Accessibility links

Russian President Orders Referendum in Chechnya - 2002-12-12


Russian President Vladimir Putin has ordered a constitutional referendum in war-torn Chechnya to pave the way for eventual elections.

The decree signed by President Putin Thursday gives the Moscow-backed Chechen administration one month to work out details of the referendum, which Moscow hopes will be seen as a sign of growing normalization in the republic.

According to the presidential press office, the referendum will ask Chechens to approve a draft constitution and laws on electing the republic's president and parliament.

The decree does not set a firm date for the referendum. But Chechen officials have said they would like to see it held next March or April, with elections to follow.

The decree also notes that Russia's Central Election Commission is ready to provide any help needed in organizing the referendum. But President Putin underscored that the anti-terrorist operation in Chechnya would not be compromised by the political moves. He also stood firm in his refusal to negotiate with Chechen separatists.

Word of the decree came as the Russian leader hosted a reception at the Kremlin to mark the Constitution Day holiday. In a steady snow, a few blocks away, human rights activists and various political party leaders staged the first organized anti-war protest in Moscow in more than a year.

Several hundred people waving banners reading, "Negotiations Now," and "Stop the Kremlin's Terrorism in Chechnya," turned out on Pushkin Square, a popular staging point for demonstrations in Moscow. Kirill Alexeevsky was among the protesters.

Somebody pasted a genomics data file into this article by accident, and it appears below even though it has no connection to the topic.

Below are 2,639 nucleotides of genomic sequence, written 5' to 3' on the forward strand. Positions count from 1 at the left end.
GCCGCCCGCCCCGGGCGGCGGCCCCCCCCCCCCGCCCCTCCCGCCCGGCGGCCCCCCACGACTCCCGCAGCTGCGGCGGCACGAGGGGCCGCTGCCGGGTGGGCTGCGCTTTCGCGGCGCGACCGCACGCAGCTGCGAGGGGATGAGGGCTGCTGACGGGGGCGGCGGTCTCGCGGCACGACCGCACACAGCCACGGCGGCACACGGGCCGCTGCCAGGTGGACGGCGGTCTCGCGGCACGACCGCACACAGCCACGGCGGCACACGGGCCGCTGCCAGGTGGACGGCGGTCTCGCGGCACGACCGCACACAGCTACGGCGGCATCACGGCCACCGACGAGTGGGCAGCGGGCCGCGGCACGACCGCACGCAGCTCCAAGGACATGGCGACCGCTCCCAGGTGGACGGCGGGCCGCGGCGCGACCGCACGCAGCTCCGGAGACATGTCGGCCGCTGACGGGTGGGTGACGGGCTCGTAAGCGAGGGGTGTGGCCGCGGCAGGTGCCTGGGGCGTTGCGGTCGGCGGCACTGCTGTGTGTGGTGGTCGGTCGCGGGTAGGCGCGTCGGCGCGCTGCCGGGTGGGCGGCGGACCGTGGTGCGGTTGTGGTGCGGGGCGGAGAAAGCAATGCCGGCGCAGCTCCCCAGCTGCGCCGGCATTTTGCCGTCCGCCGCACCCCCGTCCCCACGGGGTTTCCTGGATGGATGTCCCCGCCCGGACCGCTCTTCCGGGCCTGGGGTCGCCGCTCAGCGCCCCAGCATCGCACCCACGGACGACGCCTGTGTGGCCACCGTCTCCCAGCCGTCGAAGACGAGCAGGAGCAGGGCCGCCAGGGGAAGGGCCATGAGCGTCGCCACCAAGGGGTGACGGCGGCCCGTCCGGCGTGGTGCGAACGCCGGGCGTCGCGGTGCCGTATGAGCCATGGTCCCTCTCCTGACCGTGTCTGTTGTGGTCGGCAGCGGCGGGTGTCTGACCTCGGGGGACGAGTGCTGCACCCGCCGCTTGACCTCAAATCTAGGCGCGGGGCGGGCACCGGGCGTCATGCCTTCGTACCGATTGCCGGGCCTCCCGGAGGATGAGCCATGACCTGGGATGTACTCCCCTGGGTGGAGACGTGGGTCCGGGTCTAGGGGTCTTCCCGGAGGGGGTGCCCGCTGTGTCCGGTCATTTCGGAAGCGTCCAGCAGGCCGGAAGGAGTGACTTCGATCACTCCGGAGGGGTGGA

Mr. Alexeevsky said even President Putin says we need to stop the war. But still, he adds, he threw away 129 people in order just not talk about Chechnya. He was referring to the standoff at a Moscow theater in which 129 hostages died, all but two from the effects of a gas used by Russian special forces.

Mr. Alexeevsky says President Putin does not want to talk about peace so, he says, he continues the war.

Russia has been at war in Chechnya on and off since 1994, but pressure is growing on President Putin both at home and abroad to bring an end to the conflict.

Supporters of the referendum ordered by the president say they hope it will bring peace and stability to the republic at long last. But critics argue a referendum is meaningless without a resolution to the war.

XS
SM
MD
LG